Teenagers can blog. So how do we harness it?
As many of you know I am a big fan of twitter (you can find me @mikeherrity) and wrote a post on the value of it for teachers a while back which you can find here- To Twitter or not to twitter? Now the ultimate dilemma for me on twitter is the arrival of students I teach. I managed 3 blissful months before the first one followed me and now there are at least 20 in my followers, mainly from the 6th Form. In the end I have decided on a policy of not blocking but not following back to avoid being rude but at the same time not encouraging them! That is I do not follow students except one who is the topic of my blog today.
The one student I do follow is slightly different in that is mum is my boss! As Head of History she has tended to to bring her son on the Battlefields trip regularly and he has somewhat entered the realm of ‘responsible adult’ even though I have taught him GCSE History. A while back this young man started blogging and every so often I would check out what he is writing. I did ask for permission from mum and indeed the young man himself before blogging about him.
My own experience of encouraging Secondary School students to blog has been really poor and I am sure that they way I have set it up is in large part why it has been largely unsuccessful. At the same time I have looked around to see what teenagers write in their spare time and found very little, almost all of which is fairly limited. I have therefore come up with a standard line which is ‘students cant blog’ and use it regularly (probably in defence of my inability to encourage students to blog). Reading Stephen’s blog yesterday made me realise they can, just not in the way I expect or initially wanted them to. A warning before you go to the blog (if you wish to) that it does contain some profanity- not the point of my exercise but it shouldn’t stop me blogging about it.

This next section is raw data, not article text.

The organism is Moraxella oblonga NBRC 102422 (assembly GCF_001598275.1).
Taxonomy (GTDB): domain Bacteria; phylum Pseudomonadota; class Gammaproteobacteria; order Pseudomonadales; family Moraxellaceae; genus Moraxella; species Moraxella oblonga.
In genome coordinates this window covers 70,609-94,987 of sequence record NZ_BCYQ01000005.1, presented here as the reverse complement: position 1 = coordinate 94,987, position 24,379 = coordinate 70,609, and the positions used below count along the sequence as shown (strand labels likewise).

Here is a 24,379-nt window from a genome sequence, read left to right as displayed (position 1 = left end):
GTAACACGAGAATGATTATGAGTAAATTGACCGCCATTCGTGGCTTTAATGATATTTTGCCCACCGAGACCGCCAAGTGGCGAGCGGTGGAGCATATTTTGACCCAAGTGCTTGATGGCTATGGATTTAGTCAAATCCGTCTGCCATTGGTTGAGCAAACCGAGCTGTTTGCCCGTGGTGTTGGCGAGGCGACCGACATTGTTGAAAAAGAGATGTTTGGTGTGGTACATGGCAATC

The thing that strikes me is students are perfectly capable of expressing their opinions and this is where blogging would be really effective. I think it could particularly be used as a tool for Student Voice to find out what they are really thinking. I can also see a use in looking at contentious events in History and asking students to update their blog with an argument, supported by evidence. Stephen’s view on the ability to listen to music in lessons is one we have been grappling with in the Leadership Team and he makes a fairly robust argument on why we should let them.